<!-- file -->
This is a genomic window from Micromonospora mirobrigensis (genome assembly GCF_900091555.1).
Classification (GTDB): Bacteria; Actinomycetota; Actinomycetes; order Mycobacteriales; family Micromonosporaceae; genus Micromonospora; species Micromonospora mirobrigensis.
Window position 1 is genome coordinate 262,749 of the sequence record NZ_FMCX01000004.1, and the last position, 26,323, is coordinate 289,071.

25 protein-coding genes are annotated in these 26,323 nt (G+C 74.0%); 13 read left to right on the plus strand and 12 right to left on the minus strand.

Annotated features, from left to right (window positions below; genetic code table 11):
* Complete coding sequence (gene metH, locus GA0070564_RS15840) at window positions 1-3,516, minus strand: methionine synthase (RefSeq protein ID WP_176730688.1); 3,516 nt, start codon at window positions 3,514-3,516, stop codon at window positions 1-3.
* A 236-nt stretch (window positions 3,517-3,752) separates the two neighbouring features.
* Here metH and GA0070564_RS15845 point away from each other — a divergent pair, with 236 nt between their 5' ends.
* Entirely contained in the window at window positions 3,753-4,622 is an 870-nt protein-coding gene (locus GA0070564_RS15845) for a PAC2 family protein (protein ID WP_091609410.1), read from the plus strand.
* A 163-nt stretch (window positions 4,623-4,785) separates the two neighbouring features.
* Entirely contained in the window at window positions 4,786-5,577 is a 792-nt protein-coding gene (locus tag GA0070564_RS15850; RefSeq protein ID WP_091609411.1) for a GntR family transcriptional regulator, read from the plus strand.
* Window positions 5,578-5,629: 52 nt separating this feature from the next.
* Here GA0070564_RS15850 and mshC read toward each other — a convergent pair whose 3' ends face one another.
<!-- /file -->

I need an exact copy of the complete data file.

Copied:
This is a genomic window from Micromonospora mirobrigensis (genome assembly GCF_900091555.1).
Classification (GTDB): Bacteria; Actinomycetota; Actinomycetes; order Mycobacteriales; family Micromonosporaceae; genus Micromonospora; species Micromonospora mirobrigensis.
Window position 1 is genome coordinate 262,749 of the sequence record NZ_FMCX01000004.1, and the last position, 26,323, is coordinate 289,071.

25 protein-coding genes are annotated in these 26,323 nt (G+C 74.0%); 13 read left to right on the plus strand and 12 right to left on the minus strand.

Annotated features, from left to right (window positions below; genetic code table 11):
* Complete coding sequence (gene metH, locus GA0070564_RS15840) at window positions 1-3,516, minus strand: methionine synthase (RefSeq protein ID WP_176730688.1); 3,516 nt, start codon at window positions 3,514-3,516, stop codon at window positions 1-3.
* A 236-nt stretch (window positions 3,517-3,752) separates the two neighbouring features.
* Here metH and GA0070564_RS15845 point away from each other — a divergent pair, with 236 nt between their 5' ends.
* Entirely contained in the window at window positions 3,753-4,622 is an 870-nt protein-coding gene (locus GA0070564_RS15845) for a PAC2 family protein (protein ID WP_091609410.1), read from the plus strand.
* A 163-nt stretch (window positions 4,623-4,785) separates the two neighbouring features.
* Entirely contained in the window at window positions 4,786-5,577 is a 792-nt protein-coding gene (locus tag GA0070564_RS15850; RefSeq protein ID WP_091609411.1) for a GntR family transcriptional regulator, read from the plus strand.
* Window positions 5,578-5,629: 52 nt separating this feature from the next.
* Here GA0070564_RS15850 and mshC read toward each other — a convergent pair whose 3' ends face one another.